Archbishop of Canterbury to take summer sabbatical for 'spiritual renewal' in 2021

Between May and September, the Most Rev Justin Welby will take a break for study, reflection and prayer

The Archbishop of Canterbury Justin Welby arriving for the Christmas Day service at Canterbury Cathedral, 2017
The Archbishop of Canterbury Justin Welby arriving for the Christmas Day service at Canterbury Cathedral, 2017 Credit: Gareth Fuller /PA

The Archbishop of Canterbury will take a sabbatical for “spiritual renewal”, The Telegraph can reveal.

The Most Rev Justin Welby, 64, will take a break from his role from May to September next year.

It is understood he will spend some of the time in his six-bedroom house in a remote hamlet in Normandy, France, which he has previously referred to as his “happy place”, and that he will focus on “study, prayer and reflection”.

While it is not unprecedented for the most senior bishop in the Church of England to take an extended break from the role, many will question the timing given the continuing challenges facing society because of the pandemic.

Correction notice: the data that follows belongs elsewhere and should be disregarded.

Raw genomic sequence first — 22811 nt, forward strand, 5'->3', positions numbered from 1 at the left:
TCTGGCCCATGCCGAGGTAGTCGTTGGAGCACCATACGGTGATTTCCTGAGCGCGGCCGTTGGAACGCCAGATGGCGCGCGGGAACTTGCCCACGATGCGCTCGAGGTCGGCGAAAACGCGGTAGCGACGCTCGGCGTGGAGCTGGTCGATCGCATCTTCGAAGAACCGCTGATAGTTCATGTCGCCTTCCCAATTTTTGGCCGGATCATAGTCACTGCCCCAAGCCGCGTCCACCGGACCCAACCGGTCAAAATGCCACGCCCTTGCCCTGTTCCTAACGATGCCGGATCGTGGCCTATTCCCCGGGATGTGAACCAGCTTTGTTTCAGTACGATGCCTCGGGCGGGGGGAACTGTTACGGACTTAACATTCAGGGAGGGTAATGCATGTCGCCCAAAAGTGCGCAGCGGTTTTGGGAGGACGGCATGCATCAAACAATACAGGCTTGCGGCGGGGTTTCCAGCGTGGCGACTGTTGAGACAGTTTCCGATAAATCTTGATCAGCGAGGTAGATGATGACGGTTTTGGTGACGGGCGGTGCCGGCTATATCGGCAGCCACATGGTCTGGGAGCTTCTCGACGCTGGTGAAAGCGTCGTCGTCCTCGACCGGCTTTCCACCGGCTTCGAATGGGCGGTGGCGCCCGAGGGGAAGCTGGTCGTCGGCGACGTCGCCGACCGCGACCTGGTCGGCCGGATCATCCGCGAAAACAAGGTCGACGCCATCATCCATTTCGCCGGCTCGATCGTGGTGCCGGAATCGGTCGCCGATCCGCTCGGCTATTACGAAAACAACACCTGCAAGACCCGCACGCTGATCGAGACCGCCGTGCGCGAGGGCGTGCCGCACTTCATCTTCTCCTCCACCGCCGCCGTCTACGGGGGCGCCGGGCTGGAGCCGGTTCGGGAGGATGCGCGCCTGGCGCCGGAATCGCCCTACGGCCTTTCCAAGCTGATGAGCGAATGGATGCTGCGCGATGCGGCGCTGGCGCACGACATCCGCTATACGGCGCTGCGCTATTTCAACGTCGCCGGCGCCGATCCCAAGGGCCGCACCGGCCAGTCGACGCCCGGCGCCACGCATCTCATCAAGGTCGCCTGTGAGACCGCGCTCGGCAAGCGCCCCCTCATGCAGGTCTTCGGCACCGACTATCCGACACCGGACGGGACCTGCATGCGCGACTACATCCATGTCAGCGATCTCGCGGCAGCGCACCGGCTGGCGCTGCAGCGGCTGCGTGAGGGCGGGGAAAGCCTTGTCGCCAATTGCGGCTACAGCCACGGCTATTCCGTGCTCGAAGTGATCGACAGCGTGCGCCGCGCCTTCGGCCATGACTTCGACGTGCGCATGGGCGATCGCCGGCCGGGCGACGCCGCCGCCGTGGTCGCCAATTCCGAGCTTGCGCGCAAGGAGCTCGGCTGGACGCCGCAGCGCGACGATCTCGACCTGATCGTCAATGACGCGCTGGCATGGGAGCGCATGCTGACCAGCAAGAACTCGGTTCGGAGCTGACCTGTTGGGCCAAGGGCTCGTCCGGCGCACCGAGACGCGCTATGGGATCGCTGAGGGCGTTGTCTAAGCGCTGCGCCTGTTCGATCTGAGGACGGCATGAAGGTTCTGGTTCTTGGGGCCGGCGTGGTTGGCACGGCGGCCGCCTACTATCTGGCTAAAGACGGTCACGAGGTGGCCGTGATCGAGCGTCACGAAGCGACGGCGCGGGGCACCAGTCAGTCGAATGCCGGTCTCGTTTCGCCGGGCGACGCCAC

In 2007, the then Archbishop of Canterbury, Rowan Williams, took a three-month sabbatical to write a book: Dostoevsky: Language, Faith and ­Fiction. Furthermore, in 1997, Lord Carey also took a two-month sabbatical.

The Archbishop has been leading the Church during an unprecedented period. In the first lockdown, the Church faced criticism for not challenging the Government’s decision to close places of worship. Ahead of the second lockdown, the Archbishop questioned the Government over why communal worship was being banned.

News of the most senior bishop in the Church of England taking a sabbatical from his role as the 105th Archbishop emerged following the Canterbury Diocesan Synod at the weekend.  Every member of the clergy, even archbishops, are entitled to apply for a sabbatical every seven to 10 years.

It is understood the Archbishop had intended to take his sabbatical after the Lambeth Conference, scheduled for summer 2020. However, this was delayed as a result of the pandemic.

There will not be an interim Archbishop of Canterbury while he is on sabbatical, rather the current Archbishop of York, Stephen Cottrell, will step in for national duties. The Bishop of London, Sarah Mullally, will also assist in her role as Dean of the Southern Province.

A Lambeth Palace spokesperson said: “The Archbishop of Canterbury will be taking a sabbatical in 2021 for study, reflection and prayer.”